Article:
If you’re a member of the disabled community, chances are very good you spend a fair amount of time waiting. The more limiting your disability, the more you have to depend on others and thus the greater the time you wait. Before my accident, I was not a patient man. Waiting for a table in a restaurant never happened. I would walk out on a doctor’s appointment if I believed I was kept waiting too long. Patience was not my virtue. All of that has changed, changed by my circumstances and changed by my disability. My friend Andy says if you’re going to be in this chair anyway you might as well make the best of it. That’s true, but waiting for this ride is proving especially difficult.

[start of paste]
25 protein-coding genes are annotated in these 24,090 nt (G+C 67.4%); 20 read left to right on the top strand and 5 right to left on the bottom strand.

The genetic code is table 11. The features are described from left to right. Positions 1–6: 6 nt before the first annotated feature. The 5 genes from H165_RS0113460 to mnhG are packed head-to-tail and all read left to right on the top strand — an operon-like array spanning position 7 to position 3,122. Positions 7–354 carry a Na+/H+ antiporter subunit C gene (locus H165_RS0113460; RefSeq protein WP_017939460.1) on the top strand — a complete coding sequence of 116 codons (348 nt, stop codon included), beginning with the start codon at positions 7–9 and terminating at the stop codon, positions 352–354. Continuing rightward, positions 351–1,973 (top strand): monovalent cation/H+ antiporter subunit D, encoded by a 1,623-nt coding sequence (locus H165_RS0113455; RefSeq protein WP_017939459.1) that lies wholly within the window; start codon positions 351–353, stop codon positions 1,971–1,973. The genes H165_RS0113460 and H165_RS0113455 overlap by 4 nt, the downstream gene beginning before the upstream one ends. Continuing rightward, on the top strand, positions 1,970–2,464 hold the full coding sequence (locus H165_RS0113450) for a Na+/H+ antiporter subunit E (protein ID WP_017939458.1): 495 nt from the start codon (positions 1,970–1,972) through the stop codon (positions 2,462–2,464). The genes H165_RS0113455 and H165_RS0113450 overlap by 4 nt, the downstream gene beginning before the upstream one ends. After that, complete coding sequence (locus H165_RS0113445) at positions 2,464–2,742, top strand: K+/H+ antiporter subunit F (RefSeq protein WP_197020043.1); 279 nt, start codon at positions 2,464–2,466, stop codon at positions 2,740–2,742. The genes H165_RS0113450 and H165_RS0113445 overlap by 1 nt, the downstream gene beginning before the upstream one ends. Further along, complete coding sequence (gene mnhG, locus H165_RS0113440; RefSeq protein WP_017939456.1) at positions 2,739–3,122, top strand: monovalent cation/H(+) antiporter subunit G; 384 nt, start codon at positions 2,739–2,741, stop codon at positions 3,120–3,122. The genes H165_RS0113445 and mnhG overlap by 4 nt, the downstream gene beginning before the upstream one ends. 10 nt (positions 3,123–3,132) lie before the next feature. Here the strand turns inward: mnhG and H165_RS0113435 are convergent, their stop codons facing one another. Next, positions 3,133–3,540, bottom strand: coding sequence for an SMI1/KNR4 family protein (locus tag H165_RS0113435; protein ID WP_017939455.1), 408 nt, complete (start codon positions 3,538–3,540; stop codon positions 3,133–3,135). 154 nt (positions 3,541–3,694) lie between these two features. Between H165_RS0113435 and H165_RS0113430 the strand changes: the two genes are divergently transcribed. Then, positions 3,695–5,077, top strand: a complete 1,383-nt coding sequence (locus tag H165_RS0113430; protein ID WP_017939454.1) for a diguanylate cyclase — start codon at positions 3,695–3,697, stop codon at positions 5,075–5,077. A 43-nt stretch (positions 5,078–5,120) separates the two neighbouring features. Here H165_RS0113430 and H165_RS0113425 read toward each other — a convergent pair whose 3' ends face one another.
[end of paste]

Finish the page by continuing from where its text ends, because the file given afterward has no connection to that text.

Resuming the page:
Being indoors so much has been a very difficult adjustment for me even after all these years. When I was able-bodied I was always out doing something. Even in the winter I was cross-country skiing, snowshoeing or hiking. With another long winter approaching, I decided to do something about it. This ride had been on my “bucket list” since before I was hurt. My buddy Andy had already had his ride in Utah years ago. I Googled it and came up with Cupcake Mushing not far from my home. A phone call set the plan into motion. They seemed as enthusiastic as I was. The conditions were ideal. The area we were going to had just got 4 feet of Lake Effect snow so we were set for next the weekend. I assembled my entourage my son, my nurse and several close friends. We borrowed and gathered the equipment we thought we would need. Neither we nor the mushers had done anything like this before, so we need to be prepared to adapt. Several days before we were to go, the weather changed dramatically. Unusually warm temperatures caused a quick snow melt, then it rained and what snow was left turned to ice. We rescheduled, but had to cancel again as conditioned had not improved. So now we’re on a wait and see basis and I find it very difficult waiting for my ride.